This morning’s rain and wind storm delivered the expected torrential rainfall, but power outages were relatively few affecting only a handful of locations across the entire BC South Coast.
The heavy rain and high winds from this first storm will ease as the system moves further inland.
The next two storms arriving later tonight and Saturday are forecasted to increase greatly in severity. Environment Canada’s latest alerts note that between 80 and 100 mm of rainfall can be expected for Howe Sound and Metro Vancouver beginning tonight through Friday evening.
“The break will be short-lived as a second storm is forecast to move onto the coast this evening,” reads a statement by the federal weather agency. “Heavy rain will redevelop and stronger winds are expected with this second storm.”
Forecasters expect the third storm on Saturday will be the most powerful as this low pressure system is fuelled by the moisture-rich and wind energy remnants of Typhoon Songda.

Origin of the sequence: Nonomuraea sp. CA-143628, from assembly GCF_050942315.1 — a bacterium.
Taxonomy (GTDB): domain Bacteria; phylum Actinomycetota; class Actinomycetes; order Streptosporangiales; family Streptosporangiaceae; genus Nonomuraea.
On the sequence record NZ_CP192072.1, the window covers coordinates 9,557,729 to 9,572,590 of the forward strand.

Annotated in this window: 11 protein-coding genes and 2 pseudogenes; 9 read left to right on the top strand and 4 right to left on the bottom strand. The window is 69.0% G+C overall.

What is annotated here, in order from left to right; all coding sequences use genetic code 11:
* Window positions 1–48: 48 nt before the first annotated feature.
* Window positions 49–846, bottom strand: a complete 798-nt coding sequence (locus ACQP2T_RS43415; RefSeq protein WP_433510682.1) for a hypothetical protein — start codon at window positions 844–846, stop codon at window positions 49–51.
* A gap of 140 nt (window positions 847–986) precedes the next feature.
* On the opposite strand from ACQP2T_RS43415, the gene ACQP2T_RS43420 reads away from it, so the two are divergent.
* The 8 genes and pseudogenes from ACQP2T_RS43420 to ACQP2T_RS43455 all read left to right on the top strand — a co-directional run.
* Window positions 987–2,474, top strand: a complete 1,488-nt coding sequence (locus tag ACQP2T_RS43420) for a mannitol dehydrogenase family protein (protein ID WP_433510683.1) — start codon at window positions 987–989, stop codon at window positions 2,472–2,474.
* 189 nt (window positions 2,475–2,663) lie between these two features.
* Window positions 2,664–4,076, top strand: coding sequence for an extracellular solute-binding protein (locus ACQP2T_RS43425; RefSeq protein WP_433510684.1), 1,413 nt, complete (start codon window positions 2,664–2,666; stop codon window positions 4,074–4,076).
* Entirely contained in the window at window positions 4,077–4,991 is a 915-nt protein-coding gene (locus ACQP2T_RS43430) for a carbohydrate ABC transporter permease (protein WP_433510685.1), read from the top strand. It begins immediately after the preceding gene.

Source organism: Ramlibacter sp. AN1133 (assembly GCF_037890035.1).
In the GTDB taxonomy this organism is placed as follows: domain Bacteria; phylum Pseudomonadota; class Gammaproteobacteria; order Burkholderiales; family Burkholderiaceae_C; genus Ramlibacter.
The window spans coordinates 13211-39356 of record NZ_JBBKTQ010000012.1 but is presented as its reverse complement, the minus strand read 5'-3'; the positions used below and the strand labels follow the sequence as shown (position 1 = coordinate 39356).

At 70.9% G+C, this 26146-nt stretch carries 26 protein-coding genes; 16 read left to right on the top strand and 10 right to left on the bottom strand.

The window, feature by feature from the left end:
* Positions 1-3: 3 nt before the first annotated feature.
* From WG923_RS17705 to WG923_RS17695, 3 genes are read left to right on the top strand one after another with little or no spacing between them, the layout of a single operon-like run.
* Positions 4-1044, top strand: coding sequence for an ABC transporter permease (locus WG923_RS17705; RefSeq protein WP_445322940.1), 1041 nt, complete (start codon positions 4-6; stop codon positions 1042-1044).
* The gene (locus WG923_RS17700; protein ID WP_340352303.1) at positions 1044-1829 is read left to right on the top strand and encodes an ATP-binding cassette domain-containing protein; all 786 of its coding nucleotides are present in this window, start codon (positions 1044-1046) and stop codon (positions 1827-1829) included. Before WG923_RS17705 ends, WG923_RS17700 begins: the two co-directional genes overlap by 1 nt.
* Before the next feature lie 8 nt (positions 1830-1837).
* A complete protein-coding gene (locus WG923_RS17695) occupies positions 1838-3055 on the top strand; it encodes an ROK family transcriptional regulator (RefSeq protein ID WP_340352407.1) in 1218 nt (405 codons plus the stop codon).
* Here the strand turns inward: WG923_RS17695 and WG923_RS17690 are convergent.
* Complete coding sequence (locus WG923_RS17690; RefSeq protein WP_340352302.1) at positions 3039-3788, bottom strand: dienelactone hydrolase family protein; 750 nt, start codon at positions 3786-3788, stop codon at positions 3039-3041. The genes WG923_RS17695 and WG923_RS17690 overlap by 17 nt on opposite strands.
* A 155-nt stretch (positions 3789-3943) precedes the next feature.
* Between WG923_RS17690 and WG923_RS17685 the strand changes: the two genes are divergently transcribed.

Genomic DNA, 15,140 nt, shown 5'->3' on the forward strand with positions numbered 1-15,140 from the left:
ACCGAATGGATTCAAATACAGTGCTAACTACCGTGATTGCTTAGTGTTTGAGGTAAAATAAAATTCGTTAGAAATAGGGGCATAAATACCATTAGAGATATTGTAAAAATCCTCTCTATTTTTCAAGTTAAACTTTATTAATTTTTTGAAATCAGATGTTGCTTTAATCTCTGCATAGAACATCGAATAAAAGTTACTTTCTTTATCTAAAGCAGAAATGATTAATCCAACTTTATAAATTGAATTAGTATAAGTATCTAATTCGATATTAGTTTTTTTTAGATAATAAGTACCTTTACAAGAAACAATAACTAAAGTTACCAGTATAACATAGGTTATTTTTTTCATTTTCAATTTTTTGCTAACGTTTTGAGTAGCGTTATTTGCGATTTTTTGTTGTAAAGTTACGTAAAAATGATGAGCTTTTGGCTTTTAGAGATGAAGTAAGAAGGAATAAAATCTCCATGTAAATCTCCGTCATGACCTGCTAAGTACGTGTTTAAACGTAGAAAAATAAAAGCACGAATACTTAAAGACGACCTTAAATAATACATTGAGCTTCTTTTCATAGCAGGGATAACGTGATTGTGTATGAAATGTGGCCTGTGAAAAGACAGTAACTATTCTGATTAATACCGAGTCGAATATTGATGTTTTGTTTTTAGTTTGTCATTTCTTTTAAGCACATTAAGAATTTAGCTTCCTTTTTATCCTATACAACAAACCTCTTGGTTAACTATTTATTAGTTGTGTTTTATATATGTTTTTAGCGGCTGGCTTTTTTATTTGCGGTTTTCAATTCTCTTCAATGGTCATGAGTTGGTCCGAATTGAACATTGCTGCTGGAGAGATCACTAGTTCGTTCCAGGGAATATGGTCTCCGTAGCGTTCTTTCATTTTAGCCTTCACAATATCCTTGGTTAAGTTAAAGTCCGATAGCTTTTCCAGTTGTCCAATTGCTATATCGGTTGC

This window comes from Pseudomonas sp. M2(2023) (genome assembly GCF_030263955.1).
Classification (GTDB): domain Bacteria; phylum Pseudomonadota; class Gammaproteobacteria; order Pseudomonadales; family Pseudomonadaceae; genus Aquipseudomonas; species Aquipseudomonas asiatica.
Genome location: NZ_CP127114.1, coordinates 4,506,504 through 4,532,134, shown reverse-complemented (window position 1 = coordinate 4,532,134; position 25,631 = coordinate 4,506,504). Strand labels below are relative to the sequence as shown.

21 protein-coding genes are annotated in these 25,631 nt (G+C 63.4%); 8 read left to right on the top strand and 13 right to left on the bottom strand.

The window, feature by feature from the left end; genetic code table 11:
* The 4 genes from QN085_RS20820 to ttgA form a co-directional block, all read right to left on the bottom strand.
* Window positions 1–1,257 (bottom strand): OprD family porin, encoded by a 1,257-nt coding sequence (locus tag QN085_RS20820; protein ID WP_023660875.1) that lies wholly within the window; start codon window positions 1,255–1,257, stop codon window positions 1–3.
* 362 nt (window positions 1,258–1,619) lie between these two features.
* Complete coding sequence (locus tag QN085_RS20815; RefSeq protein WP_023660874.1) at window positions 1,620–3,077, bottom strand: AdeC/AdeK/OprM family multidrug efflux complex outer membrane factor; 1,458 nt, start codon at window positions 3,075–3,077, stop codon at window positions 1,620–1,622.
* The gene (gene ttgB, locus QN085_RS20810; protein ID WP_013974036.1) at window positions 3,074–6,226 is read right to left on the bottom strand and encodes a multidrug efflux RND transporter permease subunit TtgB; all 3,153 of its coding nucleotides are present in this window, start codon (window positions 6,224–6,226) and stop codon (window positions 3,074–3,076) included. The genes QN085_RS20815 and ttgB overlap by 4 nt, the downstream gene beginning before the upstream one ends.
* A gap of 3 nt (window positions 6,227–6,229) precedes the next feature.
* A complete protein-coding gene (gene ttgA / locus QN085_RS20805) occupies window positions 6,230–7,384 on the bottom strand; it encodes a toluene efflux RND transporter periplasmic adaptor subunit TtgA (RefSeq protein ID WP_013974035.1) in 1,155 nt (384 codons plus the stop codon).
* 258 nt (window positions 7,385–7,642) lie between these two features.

At this time, Environment Canada says the exact track of the typhoon remnant-enhanced storm is unclear. It could land anywhere from southern Washington State to northern Vancouver Island; a worse-case scenario for Metro Vancouver would be a landfall along central Vancouver Island.
If the storm makes a landfall along Washington State, the impact to BC is expected to be reduced.
“As details concerning the precise storm tracks become clearer, warnings will be issued for multiple regions throughout the next several days,” continues Environment Canada.
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Popular North Shore mountain trails including the Grouse Grind and Lower Seymour Conservation Reserve have been closed until further notice for safety reasons.
Municipal governments are asking residents to do their part to avoid street flooding by clearing any leaves and drains.
Residents in storm surge flood-risk areas in Delta have received sand bags and san piles to protect their property from the rising sea waters, and city crews are also in the process of building temporary flood protection berms at beaches.
Power outages from branches falling onto hydro lines and localized flash flooding in low-lying areas are possible. Washouts could also occur near rivers, creeks, and culverts, and mountainside slopes could become unstable, increasing the possibility of rockslides and landslides.